Small Business Loan Program Suspends New Lending

The Small Business Administration’s flagship loan program suspended new lending after hitting the cap Thursday on its annual financing authority.

New loan requests under the 7(a) loan-guarantee program, by far the SBA’s most popular lending initiative, are still being accepted for review, but the agency won’t be able to guarantee new loans until Congress raises its borrowing cap. The agency is authorized to extend up to $18.75 billion in loan guarantees through the fiscal year ending Sept. 30, and it met that threshold around noon on Thursday, said Miguel Ayala, an SBA spokesman.

The congressional inaction on the SBA front comes as other government programs face similar challenges. On July 1, the U.S. Export-Import Bank, which finances exports, lost its authority to make loans or provide guarantees after its charter expired. Congress is also trying to keep alive federal highway funding before it runs out July 31.

The SBA warned Congress last month that at the current pace of lending, it would exceed its lending authority by late August. But the agency saw a surge of loan demand in July, with $3 billion in loan guarantees, nearly five times the normal volume for a summer month, said Mr. Ayala.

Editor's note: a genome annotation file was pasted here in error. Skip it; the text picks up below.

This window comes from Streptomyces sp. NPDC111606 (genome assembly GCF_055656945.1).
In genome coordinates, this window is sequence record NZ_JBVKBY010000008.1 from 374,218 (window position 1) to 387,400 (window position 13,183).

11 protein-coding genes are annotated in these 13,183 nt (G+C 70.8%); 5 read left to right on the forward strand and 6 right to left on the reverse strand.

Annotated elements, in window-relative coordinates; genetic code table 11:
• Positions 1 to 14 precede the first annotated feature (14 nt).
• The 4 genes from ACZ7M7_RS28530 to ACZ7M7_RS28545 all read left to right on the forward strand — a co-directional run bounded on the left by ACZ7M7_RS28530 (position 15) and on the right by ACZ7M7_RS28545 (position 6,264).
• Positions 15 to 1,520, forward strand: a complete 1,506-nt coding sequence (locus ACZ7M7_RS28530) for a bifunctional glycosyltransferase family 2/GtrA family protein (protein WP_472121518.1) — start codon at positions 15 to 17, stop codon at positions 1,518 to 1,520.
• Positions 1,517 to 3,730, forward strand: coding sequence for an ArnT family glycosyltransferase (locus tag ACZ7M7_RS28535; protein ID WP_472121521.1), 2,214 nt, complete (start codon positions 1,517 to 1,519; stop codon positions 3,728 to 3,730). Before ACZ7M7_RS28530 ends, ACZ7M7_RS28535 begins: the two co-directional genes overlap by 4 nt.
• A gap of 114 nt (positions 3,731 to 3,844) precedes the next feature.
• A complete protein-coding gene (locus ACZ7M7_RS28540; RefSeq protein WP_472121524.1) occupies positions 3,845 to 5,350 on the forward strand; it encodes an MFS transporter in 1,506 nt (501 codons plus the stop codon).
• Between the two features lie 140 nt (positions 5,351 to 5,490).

A Senate committee in April unanimously approved a bipartisan measure that would boost the financing cap to $20.5 billion for the current fiscal year and to $23.5 billion next year. Rep. Nydia Velá zquez (D., N.Y.) introduced a measure this week that would boost the cap to $23.5 billion for the year ending this September.

“For the sake of our economy, it is critical that Congress get this program back up immediately. Delays in these loans mean small businesses will put off projects and investments that create jobs,” Ms. Velá zquez said in a statement.

Last year, Congress boosted the loan program’s financing authority in September just as the SBA was projected to hit the cap. The 7(a) program doesn’t make loans directly but instead guarantees coverage of up to 85% of the loss on loans that meet certain standards.

The SBA approved some 52,000 loans last year totaling $19.2 billion.

Industry executives said a stronger economy has driven a surge in loan demand this year. They said they aren’t aware of political opposition to the increase in the SBA’s borrowing authority, but it wasn’t clear Thursday how or when Congress might move to boost the borrowing limit.

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